Koger, Owing $353 Million, Upbeat on a Restructuring

ATLANTA - A failing Florida real estate developer that owes banks $353 million expects to complete a financial restructuring plan next week, its chief accounting officer said.

James L. Wilke confirmed that Koger Properties has been working on "a comprehensive plan with all the creditors" of the Jacksonville-based developer, which has reported $21.3 million in losses for the past three quarters. Koger's second-quarter 10Q report warned that failure to agree with creditors could lead to bankruptcy.

Effect on Banks

While designed to restore Koger to health, the reorganization is expected to boost nonperforming-asset levels in the third quarter at J.P. Morgan & Co. and several southeastern banks. The impact on Barnett Banks Inc., Jacksonville, is likely to be the strongest.

Just last December, a Morgan official labeled the then nine-year-old joint venture "a modest success so far." Acting on behalf of several pension funds, Morgan put up $100 million for land acquisition and construction.

Today, Morgan Guaranty Trust Co., the company's banking subsidiary, still holds $98 million in Koger Properties debt. The loan is fully collateralized by 10 office parks, and its is nearly negligible for a sound bank with assets totaling $96.9 billion and enormous earning power.

Huge Loss Reserve

Morgan also has a loan-loss reserve of $1.5 billion, covering 236% of nonperforming loans.

Koger Properties' remaining $198 million in secured debt and $56 million in unsecured loans are held by several southeastern banks. Stock analyst said the list includes Barnett and First Union Corp., Charlotte, N.C.

In addition, Barnett, First Union, and NCNB Corp., Charlotte, have $100.4 million in fully collateralized loans to Koger Equity Inc., a publicly traded real estate investment trust, or REIT, that is an affiliate of Koger Properties.

Affiliate in Better Shape

All of the banks declined to comment on their relationships with the Koger companies, which had built a reputation as among the Southeast's most innovative and successful developers of commercial real estate.

The financial situation of Koger Equity, which is not restructuring its fully collateralized bank debt, is considered less grave than that of Koger Properties, although it was the ninth-worst-performing REIT in the country last year, According to the National Association of Real Estate Investment Trusts.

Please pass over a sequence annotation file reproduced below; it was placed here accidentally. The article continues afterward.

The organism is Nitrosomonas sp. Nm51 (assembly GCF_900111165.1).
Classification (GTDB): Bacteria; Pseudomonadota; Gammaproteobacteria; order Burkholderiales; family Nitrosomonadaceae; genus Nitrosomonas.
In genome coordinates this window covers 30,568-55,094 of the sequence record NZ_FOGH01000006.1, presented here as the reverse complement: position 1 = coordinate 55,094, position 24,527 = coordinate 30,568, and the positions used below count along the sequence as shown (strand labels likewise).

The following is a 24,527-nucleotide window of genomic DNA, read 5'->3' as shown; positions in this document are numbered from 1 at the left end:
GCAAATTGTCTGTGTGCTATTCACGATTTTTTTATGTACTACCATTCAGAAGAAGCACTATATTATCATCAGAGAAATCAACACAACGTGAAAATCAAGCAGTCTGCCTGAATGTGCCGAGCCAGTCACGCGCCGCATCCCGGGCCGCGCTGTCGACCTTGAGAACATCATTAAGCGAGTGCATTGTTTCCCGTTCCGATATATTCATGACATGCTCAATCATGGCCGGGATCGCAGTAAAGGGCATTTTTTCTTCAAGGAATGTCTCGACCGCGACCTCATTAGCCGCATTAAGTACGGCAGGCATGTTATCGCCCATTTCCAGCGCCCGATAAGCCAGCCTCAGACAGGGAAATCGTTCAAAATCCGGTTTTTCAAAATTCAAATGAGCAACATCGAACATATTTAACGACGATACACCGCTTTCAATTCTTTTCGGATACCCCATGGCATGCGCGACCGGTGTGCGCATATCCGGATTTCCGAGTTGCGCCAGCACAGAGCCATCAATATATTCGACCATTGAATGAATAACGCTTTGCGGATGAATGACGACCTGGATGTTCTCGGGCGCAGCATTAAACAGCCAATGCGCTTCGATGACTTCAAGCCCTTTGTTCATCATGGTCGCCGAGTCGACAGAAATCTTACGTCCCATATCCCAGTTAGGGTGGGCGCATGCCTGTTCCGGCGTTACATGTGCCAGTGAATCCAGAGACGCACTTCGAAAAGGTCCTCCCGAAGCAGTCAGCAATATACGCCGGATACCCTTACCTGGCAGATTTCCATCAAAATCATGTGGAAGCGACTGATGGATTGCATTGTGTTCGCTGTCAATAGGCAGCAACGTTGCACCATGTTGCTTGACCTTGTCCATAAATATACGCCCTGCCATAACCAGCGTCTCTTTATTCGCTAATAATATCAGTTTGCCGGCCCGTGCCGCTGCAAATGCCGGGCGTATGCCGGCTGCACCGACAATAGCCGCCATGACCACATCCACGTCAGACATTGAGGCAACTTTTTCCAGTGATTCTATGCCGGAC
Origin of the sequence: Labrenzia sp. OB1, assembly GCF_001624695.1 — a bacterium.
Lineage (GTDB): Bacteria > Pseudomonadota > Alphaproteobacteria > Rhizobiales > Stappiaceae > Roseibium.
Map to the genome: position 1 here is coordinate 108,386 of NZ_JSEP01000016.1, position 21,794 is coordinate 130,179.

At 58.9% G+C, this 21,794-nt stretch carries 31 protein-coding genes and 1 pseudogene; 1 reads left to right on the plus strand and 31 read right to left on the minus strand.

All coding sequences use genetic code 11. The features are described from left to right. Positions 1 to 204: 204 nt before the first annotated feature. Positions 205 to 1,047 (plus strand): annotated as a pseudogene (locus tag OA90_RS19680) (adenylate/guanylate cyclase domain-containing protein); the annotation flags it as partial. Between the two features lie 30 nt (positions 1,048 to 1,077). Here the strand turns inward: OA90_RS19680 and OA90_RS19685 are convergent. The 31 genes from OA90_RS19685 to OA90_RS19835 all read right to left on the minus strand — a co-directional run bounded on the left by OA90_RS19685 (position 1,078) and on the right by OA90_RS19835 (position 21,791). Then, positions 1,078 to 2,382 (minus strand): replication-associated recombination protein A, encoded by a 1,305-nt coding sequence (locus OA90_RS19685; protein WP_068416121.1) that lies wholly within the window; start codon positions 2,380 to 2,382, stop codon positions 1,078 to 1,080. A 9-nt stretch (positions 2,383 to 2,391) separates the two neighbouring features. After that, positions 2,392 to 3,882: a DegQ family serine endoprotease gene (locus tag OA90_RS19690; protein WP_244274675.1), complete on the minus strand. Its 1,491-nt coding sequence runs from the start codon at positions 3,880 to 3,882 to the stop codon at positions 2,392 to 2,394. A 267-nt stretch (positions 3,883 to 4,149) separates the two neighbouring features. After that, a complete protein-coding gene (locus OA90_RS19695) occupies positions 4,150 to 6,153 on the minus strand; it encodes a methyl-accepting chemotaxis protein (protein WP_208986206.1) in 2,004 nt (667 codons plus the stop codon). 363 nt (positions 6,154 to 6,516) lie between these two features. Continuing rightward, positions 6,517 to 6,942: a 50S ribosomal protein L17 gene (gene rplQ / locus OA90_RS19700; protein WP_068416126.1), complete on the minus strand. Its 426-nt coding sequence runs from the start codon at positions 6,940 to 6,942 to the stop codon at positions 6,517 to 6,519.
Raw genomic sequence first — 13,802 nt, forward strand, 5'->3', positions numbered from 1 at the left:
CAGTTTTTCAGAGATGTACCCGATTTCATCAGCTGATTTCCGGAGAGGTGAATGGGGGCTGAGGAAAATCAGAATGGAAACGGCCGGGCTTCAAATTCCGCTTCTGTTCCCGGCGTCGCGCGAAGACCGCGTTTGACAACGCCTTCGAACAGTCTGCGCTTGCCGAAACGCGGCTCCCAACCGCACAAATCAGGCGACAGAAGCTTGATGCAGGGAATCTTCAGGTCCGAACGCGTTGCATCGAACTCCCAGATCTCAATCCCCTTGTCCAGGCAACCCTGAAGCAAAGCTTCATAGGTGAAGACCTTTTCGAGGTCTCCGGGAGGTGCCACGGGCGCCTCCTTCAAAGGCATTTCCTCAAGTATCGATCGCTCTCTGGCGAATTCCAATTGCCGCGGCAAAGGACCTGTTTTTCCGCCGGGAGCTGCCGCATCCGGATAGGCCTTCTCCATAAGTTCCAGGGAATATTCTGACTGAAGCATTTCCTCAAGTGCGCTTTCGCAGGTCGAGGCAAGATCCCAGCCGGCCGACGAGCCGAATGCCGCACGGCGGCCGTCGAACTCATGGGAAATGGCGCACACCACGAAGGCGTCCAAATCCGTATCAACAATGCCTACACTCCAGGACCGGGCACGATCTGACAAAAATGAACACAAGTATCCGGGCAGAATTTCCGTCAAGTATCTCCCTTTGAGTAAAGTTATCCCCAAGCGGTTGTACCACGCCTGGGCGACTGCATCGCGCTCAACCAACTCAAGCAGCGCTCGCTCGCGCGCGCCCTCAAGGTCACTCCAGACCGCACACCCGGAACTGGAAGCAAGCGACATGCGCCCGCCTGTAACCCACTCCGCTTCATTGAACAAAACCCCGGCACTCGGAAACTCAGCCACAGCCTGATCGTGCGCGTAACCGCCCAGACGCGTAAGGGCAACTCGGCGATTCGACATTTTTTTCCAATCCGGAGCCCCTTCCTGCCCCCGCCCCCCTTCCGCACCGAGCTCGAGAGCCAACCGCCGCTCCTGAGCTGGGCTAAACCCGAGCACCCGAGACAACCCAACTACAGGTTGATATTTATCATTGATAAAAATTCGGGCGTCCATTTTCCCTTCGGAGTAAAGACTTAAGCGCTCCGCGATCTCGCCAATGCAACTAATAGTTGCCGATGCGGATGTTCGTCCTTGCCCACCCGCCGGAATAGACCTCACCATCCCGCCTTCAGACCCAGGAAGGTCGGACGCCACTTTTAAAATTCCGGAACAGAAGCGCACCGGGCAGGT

The Robinson-Humphrey Co. brokerage in Atlanta estimated that, in total, Morgan and the southeastern banks are exposed to about $500 million in Koger debt. Bank analysts at Robinson-Humphrey calculated that Barnett and First Union each hold about $100 million of the debt of which 80% is collateralized and the rest unsecured.

Robinson-Humphrey said Wachovia Corp., Winston-Salem, N.C., and Columbia-based South Carolina National Corp. hold smaller pieces of Koger debt, all fully collateralized.

Prepared for the Worst

First Union has told analysts privately that it is already fully reserved against its Koger exposure and expects no impact on third-quarter earnings. Bank spokesman R. Jeep Bryant declined to discuss customer relationships but added, "First Union is very conservative in identifying and reserving for problem credits, even before placing them on nonaccrual."

The situation at Barnett is less clear.

Barnett has told analysts it would add Koger-related credits to its nonperforming list but would move other credits off nonperforming status at the same time, leaving no major impact on third-quarter results. Most analysts still expect Barnett to report a slight decline in its loan-loss provision, from $85.6 million in the second quarter.

Barnett's Situation

Robinson-Humphrey, in a recent research report, is more guarded, speculating that Barnett's Koger-related losses and nonperforming-asset levels "should be manageable but could interrupt the first quarter's declining trend."

Barnett spokesman Russell Hoadley said that the bank would clarify if necessary "but that time is not now."

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